I have been stuttering for 63 years. I have never felt comfortable stuttering. Over the many decades that I have stuttered, I have called my stuttering many names (not repeatable here). I was certain for decades that stuttering was my number one enemy. Why? I was letting my stuttering control me. I was wrong, dead wrong. The more I allowed my stuttering to control me, the less control I had over it. It was easy to put the blame on my stuttering for my missteps. Over the many decades that I have stuttered, I developed a number of steps (tips) to deal with my stuttering. Speech therapists labelled m stuttering as severe. I had blocks that lasted from 5 seconds to 2 minutes. I can report that my tips are successful. At 71-years-old, there are many times when I am speaking face-to-face with someone when I do not stutter at all. The same situation occurs when I am talking on the telephone or giving a speech.
I can’t say that my tips will work for others because I have never discussed them with anyone. Let’s start at the beginning.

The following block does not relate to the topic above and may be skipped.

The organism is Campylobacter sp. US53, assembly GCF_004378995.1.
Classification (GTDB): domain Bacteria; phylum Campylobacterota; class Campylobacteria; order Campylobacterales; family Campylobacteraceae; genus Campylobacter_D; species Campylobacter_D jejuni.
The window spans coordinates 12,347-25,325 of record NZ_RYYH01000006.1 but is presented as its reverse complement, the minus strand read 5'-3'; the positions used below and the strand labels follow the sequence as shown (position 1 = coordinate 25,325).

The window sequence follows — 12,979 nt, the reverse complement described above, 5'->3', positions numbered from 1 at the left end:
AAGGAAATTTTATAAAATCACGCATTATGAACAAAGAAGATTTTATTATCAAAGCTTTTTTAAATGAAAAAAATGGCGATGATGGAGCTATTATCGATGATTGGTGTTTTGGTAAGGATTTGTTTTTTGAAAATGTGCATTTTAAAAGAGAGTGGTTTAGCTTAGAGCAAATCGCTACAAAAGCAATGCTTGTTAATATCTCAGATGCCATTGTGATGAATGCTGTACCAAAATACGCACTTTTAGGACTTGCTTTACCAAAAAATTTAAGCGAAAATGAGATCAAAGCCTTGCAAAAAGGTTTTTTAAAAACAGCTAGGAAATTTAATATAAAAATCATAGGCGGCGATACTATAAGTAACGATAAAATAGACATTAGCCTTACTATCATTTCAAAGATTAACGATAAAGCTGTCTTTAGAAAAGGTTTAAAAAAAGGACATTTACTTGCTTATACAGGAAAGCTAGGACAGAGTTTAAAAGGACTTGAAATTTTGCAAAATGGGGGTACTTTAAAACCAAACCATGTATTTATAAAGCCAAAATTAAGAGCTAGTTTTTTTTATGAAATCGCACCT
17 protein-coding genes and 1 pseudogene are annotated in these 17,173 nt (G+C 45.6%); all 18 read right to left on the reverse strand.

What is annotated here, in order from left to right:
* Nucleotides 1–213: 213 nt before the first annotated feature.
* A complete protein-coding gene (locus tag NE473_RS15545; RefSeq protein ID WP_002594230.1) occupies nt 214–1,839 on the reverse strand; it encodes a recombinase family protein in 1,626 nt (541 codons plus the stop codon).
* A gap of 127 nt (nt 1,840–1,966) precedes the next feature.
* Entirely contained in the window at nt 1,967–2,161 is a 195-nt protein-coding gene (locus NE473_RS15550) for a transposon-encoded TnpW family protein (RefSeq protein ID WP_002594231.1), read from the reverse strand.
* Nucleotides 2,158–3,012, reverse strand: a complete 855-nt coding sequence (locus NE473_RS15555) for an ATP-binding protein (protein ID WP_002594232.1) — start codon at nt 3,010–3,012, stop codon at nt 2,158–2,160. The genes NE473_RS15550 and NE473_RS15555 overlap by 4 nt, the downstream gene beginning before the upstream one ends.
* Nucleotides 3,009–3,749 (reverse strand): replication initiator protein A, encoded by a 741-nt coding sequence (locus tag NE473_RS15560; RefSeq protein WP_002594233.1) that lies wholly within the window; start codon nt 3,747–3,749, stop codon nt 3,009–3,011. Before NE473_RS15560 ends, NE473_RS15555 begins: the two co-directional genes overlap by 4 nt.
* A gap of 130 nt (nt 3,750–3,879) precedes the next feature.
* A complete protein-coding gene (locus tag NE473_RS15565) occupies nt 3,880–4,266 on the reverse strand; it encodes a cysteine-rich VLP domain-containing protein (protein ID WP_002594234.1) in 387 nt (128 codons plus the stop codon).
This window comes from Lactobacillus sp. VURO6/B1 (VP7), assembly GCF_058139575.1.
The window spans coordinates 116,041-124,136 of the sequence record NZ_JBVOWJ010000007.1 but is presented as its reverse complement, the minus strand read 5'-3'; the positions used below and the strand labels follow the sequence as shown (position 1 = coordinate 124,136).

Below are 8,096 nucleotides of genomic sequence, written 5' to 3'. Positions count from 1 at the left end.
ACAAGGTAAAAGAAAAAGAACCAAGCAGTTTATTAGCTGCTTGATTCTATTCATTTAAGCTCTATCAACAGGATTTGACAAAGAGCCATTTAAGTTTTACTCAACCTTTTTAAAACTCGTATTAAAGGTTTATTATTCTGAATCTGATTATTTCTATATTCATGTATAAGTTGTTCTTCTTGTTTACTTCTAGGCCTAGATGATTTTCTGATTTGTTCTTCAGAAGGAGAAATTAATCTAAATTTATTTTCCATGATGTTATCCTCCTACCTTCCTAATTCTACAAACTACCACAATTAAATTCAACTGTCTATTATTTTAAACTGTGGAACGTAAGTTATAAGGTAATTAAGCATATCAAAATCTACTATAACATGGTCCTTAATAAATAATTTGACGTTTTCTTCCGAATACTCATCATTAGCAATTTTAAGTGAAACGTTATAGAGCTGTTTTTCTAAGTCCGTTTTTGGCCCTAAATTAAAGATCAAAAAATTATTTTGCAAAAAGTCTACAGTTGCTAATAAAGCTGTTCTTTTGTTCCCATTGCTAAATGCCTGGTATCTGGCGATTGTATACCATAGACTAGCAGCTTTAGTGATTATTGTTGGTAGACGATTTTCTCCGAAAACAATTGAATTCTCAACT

I have mention “stuttering” many, many times in the above paragraph. Let’s define it. According to a medical dictionary, “Stuttering is a speech problem characterized by repetitions, pauses, or drawn out syllables, words, and phrases. Stutterers are different than people experiencing normal fluency problems because a stutterer's disfluency is more severe and consistent than that of people who do not stutter.”
My first tip is. “You control stuttering. You do not allow stuttering to control you.” This is the most challenging feature of all my struggles with stuttering. I allowed stuttering to control me when I refused to take speaking opportunities because I was embarrassed when I stuttered. I allowed stuttering to control me when I did not date because I was ashamed. I allowed stuttering to control me when I did not take my story ideas to an editor. I permitted stuttering to control me when I did not try out for parts in plays. The list continues.